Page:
• To avoid burning, turn down the temp or use an oven thermometer.  It could be your oven is not accurate.  It is ok to cure the clay on lower temp for longer time.  Alternatively can lay the item in polyfil.
  • To support items when baking, use polyfil or cornstarch.
  • Avoid shiny spots by baking on smooth cardboard or parchment.
  • Items can be cured, then add to them and bake again.

Come back tomorrow for another organizing idea during my 31 days of organizing.

Happy Miniature Organizing!


Wednesday, January 21, 2015

Color Me Wonderful - Day 21 of 31 days of organizing

Sorry if I am shouting but it is just excitement.
When I organize, one of my most common means of sorting is using color, so organizing my paints is no different.
I am talking about acrylic paints.  I prefer Ceramcoat if I can get it. But lately stores have started carrying their own brands and pushing Ceramcoat out.  I haven't resorted to ordering it online but maybe I should.  I would be voting with my dollars telling the hobby stores what I don't want at least.  But I digress.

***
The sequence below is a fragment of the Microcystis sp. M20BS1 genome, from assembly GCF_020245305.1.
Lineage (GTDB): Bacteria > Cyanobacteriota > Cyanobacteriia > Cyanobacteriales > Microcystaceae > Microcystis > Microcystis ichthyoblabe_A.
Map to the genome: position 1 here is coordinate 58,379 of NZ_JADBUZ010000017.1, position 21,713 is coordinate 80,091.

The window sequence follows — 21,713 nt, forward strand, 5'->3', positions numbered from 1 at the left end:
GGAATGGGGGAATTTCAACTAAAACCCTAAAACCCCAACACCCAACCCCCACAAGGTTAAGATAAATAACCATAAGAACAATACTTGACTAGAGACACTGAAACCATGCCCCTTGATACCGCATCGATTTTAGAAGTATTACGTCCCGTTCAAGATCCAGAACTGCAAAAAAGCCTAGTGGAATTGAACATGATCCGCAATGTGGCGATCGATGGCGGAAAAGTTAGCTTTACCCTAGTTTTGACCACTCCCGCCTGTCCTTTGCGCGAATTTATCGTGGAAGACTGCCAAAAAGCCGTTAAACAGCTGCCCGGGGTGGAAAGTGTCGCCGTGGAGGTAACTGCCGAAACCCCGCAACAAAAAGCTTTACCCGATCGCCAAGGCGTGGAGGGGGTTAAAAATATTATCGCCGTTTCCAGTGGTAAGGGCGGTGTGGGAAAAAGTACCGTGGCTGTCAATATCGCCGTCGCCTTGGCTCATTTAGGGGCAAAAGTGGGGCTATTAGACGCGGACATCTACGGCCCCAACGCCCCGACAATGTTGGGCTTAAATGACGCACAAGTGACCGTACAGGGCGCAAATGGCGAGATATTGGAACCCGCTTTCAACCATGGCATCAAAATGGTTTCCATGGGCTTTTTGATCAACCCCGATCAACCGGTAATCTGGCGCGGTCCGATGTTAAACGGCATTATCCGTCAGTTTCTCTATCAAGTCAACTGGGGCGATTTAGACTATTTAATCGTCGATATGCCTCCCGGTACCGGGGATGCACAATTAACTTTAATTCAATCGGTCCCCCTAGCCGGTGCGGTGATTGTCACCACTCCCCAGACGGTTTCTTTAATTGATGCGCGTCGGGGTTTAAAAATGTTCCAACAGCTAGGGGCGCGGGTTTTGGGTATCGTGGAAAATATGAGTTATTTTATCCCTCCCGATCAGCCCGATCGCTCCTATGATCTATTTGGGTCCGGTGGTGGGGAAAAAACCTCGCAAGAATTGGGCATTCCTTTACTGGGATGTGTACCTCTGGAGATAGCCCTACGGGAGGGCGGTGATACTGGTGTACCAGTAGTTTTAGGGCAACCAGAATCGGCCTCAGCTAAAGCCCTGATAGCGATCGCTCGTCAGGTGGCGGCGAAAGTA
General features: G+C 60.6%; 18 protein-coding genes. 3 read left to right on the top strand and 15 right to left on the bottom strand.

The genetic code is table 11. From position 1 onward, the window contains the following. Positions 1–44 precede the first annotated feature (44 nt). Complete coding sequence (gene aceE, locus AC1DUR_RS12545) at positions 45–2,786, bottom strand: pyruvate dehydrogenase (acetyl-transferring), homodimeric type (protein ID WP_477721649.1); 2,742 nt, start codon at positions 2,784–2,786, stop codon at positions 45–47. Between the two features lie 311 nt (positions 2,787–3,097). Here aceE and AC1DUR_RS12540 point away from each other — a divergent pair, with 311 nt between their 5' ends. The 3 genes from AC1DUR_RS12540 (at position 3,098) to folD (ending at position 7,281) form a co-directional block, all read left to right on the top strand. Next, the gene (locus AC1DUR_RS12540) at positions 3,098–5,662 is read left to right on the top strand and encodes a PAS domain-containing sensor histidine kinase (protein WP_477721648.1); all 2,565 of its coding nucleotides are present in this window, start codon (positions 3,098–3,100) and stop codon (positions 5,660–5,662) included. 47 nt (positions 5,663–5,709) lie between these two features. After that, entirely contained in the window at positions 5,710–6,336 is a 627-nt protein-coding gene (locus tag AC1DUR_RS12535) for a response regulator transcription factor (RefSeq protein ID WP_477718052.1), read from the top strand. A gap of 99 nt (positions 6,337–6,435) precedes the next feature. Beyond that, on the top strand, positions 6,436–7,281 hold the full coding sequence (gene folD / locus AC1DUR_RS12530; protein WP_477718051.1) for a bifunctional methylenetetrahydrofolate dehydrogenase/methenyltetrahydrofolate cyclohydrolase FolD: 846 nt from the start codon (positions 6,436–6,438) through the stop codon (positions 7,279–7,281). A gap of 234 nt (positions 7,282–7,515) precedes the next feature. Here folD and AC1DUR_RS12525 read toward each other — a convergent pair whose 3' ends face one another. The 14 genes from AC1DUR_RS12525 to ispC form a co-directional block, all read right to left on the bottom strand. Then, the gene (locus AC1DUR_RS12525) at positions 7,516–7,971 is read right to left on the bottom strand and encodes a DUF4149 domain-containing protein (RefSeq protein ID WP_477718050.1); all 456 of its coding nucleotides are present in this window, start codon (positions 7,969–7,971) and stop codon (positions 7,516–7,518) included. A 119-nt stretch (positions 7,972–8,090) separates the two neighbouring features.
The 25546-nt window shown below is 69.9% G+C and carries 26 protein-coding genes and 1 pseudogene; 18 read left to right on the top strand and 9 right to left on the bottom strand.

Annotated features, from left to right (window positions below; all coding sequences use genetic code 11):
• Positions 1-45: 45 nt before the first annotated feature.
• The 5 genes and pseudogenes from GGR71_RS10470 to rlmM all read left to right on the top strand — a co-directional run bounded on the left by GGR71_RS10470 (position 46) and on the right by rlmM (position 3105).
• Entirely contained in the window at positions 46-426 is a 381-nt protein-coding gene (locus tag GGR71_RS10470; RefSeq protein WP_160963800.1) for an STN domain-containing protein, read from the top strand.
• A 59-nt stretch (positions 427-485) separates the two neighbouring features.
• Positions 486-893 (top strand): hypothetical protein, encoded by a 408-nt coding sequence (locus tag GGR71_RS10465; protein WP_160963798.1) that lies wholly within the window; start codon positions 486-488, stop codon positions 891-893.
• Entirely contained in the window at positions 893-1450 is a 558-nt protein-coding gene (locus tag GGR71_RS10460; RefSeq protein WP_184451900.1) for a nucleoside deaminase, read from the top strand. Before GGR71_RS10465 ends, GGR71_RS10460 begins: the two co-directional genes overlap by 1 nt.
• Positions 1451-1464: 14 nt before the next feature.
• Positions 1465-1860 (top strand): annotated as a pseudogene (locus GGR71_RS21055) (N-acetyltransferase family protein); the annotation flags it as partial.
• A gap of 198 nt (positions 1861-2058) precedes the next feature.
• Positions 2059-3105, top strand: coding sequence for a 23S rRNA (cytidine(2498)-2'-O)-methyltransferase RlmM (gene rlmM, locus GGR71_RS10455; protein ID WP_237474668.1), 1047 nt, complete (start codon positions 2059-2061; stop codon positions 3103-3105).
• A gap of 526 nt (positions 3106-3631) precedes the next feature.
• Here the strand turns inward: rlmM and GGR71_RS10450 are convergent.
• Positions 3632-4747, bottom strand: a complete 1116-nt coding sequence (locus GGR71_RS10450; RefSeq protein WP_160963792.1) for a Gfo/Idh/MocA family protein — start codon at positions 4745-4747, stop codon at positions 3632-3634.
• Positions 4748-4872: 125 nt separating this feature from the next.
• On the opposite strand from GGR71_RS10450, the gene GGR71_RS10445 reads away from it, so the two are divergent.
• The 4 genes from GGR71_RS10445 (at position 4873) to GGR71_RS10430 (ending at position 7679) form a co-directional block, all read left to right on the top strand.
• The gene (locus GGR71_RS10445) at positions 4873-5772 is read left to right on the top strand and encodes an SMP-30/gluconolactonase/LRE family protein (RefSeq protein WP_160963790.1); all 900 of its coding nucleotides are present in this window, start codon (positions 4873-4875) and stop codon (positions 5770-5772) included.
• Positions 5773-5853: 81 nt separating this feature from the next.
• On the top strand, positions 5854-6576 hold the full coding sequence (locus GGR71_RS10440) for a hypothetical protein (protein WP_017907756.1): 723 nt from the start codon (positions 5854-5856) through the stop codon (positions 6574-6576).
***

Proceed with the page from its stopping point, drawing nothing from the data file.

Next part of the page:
Storing acrylic paints
I have been doing this in shelves and boxes for years.  The boxes are laundry detergent boxes cut down and then covered in contact paper.  

When I set up my adjustable shelves, I set one set so these boxes fit like drawers.  For a long time, I just pulled on the boxes, but last year, I cut holes in the front to make them easier to pull out.
When I moved to my new studio room, I got fancy with labels.  These don't have the holes.  I used a paint bottle to draw a circle and then cut the hole.  The hole was a thumb hole if you like.  I got the idea from shoe boxes.